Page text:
[FOM] "Diagonal arguments relativize"
Timothy Y. Chow
tchow at alum.mit.edu
Sun Nov 28 18:47:14 EST 2004
I was musing again about the topic of my first post to FOM, and in
particular about Alasdair Urquhart's followup question, "What do
people mean by, `Diagonal arguments relativize'?" I had a small
insight into the matter, which I'm sure many others have had too,
but I don't recall seeing it stated exactly this way before, so I
thought I'd mention it.
Let's recall the standard argument that P != EXP. One defines
D = {all polynomially clocked machines that reject themselves as input}
Then one shows that
1. D is not in P, and
2. D is in EXP.
To say that this argument relativizes is just to say that it remains valid
when an oracle is added througout.
The small insight I had is that even though "P = NP" and "NP = EXP" have
contradictory relativizations, this does *not* imply that it is hopeless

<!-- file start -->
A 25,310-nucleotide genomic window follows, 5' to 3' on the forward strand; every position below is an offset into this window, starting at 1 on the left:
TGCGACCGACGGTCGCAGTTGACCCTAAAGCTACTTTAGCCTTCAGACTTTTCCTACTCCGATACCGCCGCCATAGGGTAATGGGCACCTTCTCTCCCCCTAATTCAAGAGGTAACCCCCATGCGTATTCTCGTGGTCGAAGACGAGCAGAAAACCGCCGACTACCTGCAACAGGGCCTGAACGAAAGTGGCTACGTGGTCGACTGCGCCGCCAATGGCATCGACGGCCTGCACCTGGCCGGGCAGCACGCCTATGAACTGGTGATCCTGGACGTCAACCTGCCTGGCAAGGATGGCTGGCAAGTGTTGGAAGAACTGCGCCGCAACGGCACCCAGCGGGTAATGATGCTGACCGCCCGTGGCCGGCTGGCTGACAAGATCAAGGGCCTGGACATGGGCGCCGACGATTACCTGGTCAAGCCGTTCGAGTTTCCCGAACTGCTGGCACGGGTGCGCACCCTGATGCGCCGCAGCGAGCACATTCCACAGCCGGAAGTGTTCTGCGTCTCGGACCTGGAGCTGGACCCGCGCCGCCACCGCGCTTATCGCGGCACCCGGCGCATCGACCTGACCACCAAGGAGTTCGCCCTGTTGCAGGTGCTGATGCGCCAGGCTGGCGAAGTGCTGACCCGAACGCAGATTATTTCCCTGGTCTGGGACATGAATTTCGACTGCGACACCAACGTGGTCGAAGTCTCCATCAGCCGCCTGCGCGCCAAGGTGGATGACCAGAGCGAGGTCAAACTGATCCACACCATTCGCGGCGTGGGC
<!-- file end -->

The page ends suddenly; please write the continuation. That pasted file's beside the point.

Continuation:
to try to prove either
3. D is in NP, or
4. D is not in NP.
Indeed, either 3 or 4 must be true. All we know is that to prove either
3 or 4, we have to use a *nonrelativizing argument*.
In other words, one should not be misled by the statement that "diagonal
arguments relativize" into thinking that there is no point in trying to
consider the set D when trying to separate P and NP (or NP and EXP).
By the way, is there a general consensus as to which of 3 or 4 is likely
to be true? I would think 4 is true, since it seems unlikely to me that
one can decide D significantly faster than by the obvious method (i.e.,
by direct simulation) even if a polynomial-sized certificate is provided.
Tim
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